The Journal of Lynton Charles, Fiduciary Secretary to the Treasury

Sunday It's late, and the phone rings in the study. M is on the line. His voice has that hollow "I'm in the shit again" timbre. "Lynton," he says, "I'm in the shit again." And the full story comes tumbling out. It seems that, three years back, and not long after the Mother of All Election Triumphs, he is invited to some ethnic religious do by the Barracuda brothers, Lebanese twin businessmen who have just agreed to put a million into the Dome. Which M is very grateful for, as should the entire nation be.

Anyway, barely have they slipped a garland round his neck and a firebrand into one hand and a honey-cake into the other - M is a little vague on exactly which religion this is - than Juan Barracuda says to his brother that he is still wondering whether to submit another citizenship application, given the curt and unfriendly way in which the last one was treated by the Home Office. M picks up this cue and tells them that there is never a good reason for discourtesy, be the supplicant ne'er so poor or - as in the case of the Barracudas - so wealthy.

This government, he assures them, is more sympathetic than the Tories are to the plight of those wishing to migrate. Why doesn't he ring the Home Office and just find out how the matter would stand were Juan Barracuda to try again? He will not - they must understand - intercede himself. That would be an abuse of power, though if one of them were to put down roots in the rapidly improving north-eastern ex-port that he represents, then he could argue the toss for them until the cows came home. In fact, between them, they could practically purchase said ex-port. The Barracuda Sportsdome might not come amiss.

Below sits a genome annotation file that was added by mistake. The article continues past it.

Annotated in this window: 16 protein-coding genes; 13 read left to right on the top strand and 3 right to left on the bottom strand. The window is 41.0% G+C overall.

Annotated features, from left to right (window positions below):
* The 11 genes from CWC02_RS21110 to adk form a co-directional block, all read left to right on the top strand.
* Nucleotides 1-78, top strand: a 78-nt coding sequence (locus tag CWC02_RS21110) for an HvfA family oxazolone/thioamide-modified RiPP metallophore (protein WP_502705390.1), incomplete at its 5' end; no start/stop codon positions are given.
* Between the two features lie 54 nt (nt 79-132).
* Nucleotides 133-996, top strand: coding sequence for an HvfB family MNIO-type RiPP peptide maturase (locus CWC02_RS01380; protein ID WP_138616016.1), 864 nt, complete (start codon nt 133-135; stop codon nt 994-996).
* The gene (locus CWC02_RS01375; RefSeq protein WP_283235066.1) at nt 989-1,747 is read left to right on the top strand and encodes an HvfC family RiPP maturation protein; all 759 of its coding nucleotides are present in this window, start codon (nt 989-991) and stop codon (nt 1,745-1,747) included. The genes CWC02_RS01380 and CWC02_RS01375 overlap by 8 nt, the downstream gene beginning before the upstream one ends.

So he goes back to work and gives one of the Witchfinder General's inquisitors a ring. The conversation, according to M, runs as follows:

"Good morning, Michael."

"Good morning, M."

"I gather from Z that you're doing fabulously well. It's the talk of the Cabinet Office."

"Ta very much. Very much. Mmmm. Yes. Ta."

"Still, there won't be a reshuffle I dare say, for several months at least. But that's not why I'm calling. I just wondered whether you knew anything about the Barracuda brothers?"

"Yes, weren't they threatened with being indicted by the Lebanese government?"

"A trumped-up case, they say. They're thinking of applying for citizenship again. They contribute a great deal to the country, their argument goes, so they'd like to join it. I just thought I'd call and find out if they're wasting their time."

"Surely not. We approach each case strictly on its merits."

"That's what I told them, Michael. Many thanks for your time, and my very best wishes to darling Bunty."

"Do you think it looks dreadful, Lynton my love?" M now pleads on the phone, adding: "It really wasn't. I said nothing to support their application, and they'd already given us the money."

"M," I say coolly, savouring every word, "I'm afraid to say that you have been naive."

Monday "Hi!" says The Master. "Linford, it's great to see you. Seems like years."

That (I don't tell him) is because it has been years.

The guitar has gone, and he is wearing a white shirt, so at least we'll be spared the embarrassment of a sweat fountain.

"Tea? Soda water?" I accept a cup of tea. His first words surreally echo those of my headmaster at primary school. "Now, M and Mr Brown have both told me that you've had a good year. I'm delighted with your progress. And I just want to make sure that you're planning to stay on the team, and play your part after the election."

Am I.

This article first appeared in the 29 January 2001 issue of the New Statesman, The fall of Mandelson